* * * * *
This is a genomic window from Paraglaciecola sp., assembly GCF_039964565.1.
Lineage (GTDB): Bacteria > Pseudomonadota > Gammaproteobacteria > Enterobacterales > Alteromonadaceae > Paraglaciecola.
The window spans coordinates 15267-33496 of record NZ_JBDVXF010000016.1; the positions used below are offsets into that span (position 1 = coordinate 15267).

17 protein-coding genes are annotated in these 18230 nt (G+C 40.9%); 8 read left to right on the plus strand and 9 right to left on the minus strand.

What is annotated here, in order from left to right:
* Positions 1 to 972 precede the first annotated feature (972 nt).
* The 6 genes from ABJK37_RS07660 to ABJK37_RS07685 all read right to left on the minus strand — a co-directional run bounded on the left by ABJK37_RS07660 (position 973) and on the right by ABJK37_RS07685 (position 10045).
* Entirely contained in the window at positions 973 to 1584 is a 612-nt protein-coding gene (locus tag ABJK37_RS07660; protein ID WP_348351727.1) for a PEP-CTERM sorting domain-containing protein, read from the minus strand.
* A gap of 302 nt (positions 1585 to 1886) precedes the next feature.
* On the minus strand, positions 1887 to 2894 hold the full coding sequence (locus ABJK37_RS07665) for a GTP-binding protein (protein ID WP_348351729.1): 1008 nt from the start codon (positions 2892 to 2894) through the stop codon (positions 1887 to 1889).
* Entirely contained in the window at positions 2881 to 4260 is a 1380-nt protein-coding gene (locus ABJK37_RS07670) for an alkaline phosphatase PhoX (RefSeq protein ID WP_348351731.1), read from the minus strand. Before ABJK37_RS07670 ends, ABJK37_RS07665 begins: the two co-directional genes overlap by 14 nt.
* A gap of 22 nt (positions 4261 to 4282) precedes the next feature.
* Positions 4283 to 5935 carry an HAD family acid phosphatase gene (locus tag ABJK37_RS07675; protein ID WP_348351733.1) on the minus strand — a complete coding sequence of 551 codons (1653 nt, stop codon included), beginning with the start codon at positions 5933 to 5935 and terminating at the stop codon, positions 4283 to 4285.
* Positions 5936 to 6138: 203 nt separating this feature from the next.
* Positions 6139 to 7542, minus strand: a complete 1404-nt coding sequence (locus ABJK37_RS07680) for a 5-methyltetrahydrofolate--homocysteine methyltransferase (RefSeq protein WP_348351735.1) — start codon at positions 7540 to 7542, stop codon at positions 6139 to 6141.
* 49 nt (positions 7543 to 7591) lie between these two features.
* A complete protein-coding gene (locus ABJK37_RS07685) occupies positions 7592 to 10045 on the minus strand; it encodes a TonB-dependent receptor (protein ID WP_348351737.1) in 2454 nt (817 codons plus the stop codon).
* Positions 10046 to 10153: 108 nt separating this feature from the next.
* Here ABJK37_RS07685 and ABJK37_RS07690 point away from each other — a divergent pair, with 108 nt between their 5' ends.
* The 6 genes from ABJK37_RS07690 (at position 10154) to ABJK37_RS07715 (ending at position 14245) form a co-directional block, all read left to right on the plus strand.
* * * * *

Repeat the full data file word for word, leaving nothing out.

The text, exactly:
This is a genomic window from Paraglaciecola sp., assembly GCF_039964565.1.
Lineage (GTDB): Bacteria > Pseudomonadota > Gammaproteobacteria > Enterobacterales > Alteromonadaceae > Paraglaciecola.
The window spans coordinates 15267-33496 of record NZ_JBDVXF010000016.1; the positions used below are offsets into that span (position 1 = coordinate 15267).

17 protein-coding genes are annotated in these 18230 nt (G+C 40.9%); 8 read left to right on the plus strand and 9 right to left on the minus strand.

What is annotated here, in order from left to right:
* Positions 1 to 972 precede the first annotated feature (972 nt).
* The 6 genes from ABJK37_RS07660 to ABJK37_RS07685 all read right to left on the minus strand — a co-directional run bounded on the left by ABJK37_RS07660 (position 973) and on the right by ABJK37_RS07685 (position 10045).
* Entirely contained in the window at positions 973 to 1584 is a 612-nt protein-coding gene (locus tag ABJK37_RS07660; protein ID WP_348351727.1) for a PEP-CTERM sorting domain-containing protein, read from the minus strand.
* A gap of 302 nt (positions 1585 to 1886) precedes the next feature.
* On the minus strand, positions 1887 to 2894 hold the full coding sequence (locus ABJK37_RS07665) for a GTP-binding protein (protein ID WP_348351729.1): 1008 nt from the start codon (positions 2892 to 2894) through the stop codon (positions 1887 to 1889).
* Entirely contained in the window at positions 2881 to 4260 is a 1380-nt protein-coding gene (locus ABJK37_RS07670) for an alkaline phosphatase PhoX (RefSeq protein ID WP_348351731.1), read from the minus strand. Before ABJK37_RS07670 ends, ABJK37_RS07665 begins: the two co-directional genes overlap by 14 nt.
* A gap of 22 nt (positions 4261 to 4282) precedes the next feature.
* Positions 4283 to 5935 carry an HAD family acid phosphatase gene (locus tag ABJK37_RS07675; protein ID WP_348351733.1) on the minus strand — a complete coding sequence of 551 codons (1653 nt, stop codon included), beginning with the start codon at positions 5933 to 5935 and terminating at the stop codon, positions 4283 to 4285.
* Positions 5936 to 6138: 203 nt separating this feature from the next.
* Positions 6139 to 7542, minus strand: a complete 1404-nt coding sequence (locus ABJK37_RS07680) for a 5-methyltetrahydrofolate--homocysteine methyltransferase (RefSeq protein WP_348351735.1) — start codon at positions 7540 to 7542, stop codon at positions 6139 to 6141.
* 49 nt (positions 7543 to 7591) lie between these two features.
* A complete protein-coding gene (locus ABJK37_RS07685) occupies positions 7592 to 10045 on the minus strand; it encodes a TonB-dependent receptor (protein ID WP_348351737.1) in 2454 nt (817 codons plus the stop codon).
* Positions 10046 to 10153: 108 nt separating this feature from the next.
* Here ABJK37_RS07685 and ABJK37_RS07690 point away from each other — a divergent pair, with 108 nt between their 5' ends.
* The 6 genes from ABJK37_RS07690 (at position 10154) to ABJK37_RS07715 (ending at position 14245) form a co-directional block, all read left to right on the plus strand.